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N. Korea criticizes Moon's dual-track policy toward it

2017/05/19 14:31

SEOUL, May 19 (Yonhap) -- North Korea on Friday sent a critical message via its official media to the newly launched liberal South Korean government over its policy that pursues the North's denuclearization and seeks dialogue at the same time, claiming that dialogue can never be compatible with confrontation.

The criticism followed South Korean President Moon Jae-in's unexpectedly tough response to the North's latest test-fire of a new kind of an intermediate-range ballistic missile, called the Hwasong-12, the first military provocation since Moon's inauguration. At a national security meeting on Sunday, Moon said dialogue is possible only in case of North Korea changing its attitude.

In this file photo taken on May 14, 2017, President Moon Jae-in (2nd from R) presides over a National Security Council meeting at the presidential office Cheong Wa Dae in Seoul to discuss North Korea's missile launch earlier in the day. (Yonhap) In this file photo taken on May 14, 2017, President Moon Jae-in (2nd from R) presides over a National Security Council meeting at the presidential office Cheong Wa Dae in Seoul to discuss North Korea's missile launch earlier in the day. (Yonhap)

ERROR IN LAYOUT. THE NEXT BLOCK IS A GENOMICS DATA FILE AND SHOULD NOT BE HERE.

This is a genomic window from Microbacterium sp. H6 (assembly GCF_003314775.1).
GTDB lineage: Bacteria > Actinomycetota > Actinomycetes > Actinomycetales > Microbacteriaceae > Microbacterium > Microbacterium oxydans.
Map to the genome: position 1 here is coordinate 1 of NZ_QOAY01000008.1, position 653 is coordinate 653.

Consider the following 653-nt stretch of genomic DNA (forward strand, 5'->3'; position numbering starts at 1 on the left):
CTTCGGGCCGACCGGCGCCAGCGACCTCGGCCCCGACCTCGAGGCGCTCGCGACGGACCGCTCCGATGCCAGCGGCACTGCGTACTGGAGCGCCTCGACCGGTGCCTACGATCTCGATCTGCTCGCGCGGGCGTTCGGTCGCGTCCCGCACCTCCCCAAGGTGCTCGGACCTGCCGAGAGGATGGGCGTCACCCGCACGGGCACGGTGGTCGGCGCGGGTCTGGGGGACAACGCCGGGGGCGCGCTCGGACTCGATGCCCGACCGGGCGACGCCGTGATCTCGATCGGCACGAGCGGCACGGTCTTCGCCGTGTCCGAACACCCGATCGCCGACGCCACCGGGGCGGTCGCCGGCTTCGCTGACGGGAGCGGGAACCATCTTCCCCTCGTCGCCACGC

"Confrontation in parallel with dialogue is an incompatible sophistry," the (North) Korean Central News Agency said in a commentary contributed by an individual named Kim Myong-chol.

The late former South Korean President Park Chung-hee's biggest crime was to have abandoned basic inter-Korean unification agreements and clung to vicious plots to instigate inter-Korean confrontation, while talking big over "confrontation in parallel with dialogue," said the commentary, titled "(Moon) should learn a lesson from its dictator's (Park) sin against inter-Korean unification."

   "It's obvious that (the two Koreas) can never achieve national reconciliation and improve inter-Korean relations while instigating fratricidal animosity and confrontation," the commentary said.

National independence and peaceful unification also cannot be materialized as long as the South follows foreign forces that plot to divide the Korean Peninsula permanently and invade the North, the commentary said.

"(The Moon government) should make a resolute departure from an outdated era of mistrust and hostility if it really wants to better inter-Korean ties and realize reunification," it said.

(END)

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